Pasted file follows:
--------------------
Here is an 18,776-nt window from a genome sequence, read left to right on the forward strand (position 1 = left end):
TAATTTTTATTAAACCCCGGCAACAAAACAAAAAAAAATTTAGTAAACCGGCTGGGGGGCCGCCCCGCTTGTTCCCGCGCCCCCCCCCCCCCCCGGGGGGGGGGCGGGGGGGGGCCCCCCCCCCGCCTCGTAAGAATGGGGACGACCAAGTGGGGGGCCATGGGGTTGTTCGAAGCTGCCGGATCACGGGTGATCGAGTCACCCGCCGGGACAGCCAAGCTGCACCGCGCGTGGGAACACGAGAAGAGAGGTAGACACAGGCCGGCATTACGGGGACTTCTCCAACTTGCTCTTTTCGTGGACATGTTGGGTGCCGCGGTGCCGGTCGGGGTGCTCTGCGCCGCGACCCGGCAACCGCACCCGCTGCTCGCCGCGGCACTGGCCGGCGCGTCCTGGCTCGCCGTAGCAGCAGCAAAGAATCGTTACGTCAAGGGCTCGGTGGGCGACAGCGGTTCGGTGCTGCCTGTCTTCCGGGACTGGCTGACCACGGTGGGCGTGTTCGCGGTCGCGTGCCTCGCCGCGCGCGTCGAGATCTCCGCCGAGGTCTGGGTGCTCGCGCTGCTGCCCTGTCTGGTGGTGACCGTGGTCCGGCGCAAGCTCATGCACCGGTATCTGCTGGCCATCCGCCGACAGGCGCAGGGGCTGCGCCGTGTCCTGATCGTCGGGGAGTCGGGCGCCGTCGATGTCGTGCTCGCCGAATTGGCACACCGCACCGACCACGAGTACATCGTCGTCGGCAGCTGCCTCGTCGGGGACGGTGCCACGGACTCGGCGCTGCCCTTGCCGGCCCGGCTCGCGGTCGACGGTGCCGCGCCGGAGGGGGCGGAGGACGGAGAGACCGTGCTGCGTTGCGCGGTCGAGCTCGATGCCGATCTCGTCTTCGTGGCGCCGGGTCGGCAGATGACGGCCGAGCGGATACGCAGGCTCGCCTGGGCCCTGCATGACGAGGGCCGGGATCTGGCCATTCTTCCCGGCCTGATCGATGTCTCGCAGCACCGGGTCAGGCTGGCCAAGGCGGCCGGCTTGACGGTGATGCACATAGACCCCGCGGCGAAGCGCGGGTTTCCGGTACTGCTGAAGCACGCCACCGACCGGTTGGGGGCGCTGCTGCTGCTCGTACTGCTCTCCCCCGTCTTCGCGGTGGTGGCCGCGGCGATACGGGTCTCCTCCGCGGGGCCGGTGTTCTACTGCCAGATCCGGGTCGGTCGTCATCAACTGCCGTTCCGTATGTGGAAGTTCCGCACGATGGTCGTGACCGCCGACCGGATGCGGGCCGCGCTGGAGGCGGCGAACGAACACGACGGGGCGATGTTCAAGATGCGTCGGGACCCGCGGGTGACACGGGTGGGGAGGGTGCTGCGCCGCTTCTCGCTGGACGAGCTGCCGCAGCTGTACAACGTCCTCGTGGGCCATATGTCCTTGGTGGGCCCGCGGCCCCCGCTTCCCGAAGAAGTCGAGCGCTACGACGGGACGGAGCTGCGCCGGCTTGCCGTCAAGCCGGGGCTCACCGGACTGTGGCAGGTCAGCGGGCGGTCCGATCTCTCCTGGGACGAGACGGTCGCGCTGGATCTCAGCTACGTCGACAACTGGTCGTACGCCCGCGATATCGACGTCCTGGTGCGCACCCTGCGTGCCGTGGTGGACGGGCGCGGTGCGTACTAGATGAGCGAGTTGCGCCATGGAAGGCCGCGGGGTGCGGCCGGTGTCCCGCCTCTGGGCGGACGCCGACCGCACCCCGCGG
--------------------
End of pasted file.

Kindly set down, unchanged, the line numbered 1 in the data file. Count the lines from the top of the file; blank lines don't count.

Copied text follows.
Here is an 18,776-nt window from a genome sequence, read left to right on the forward strand (position 1 = left end):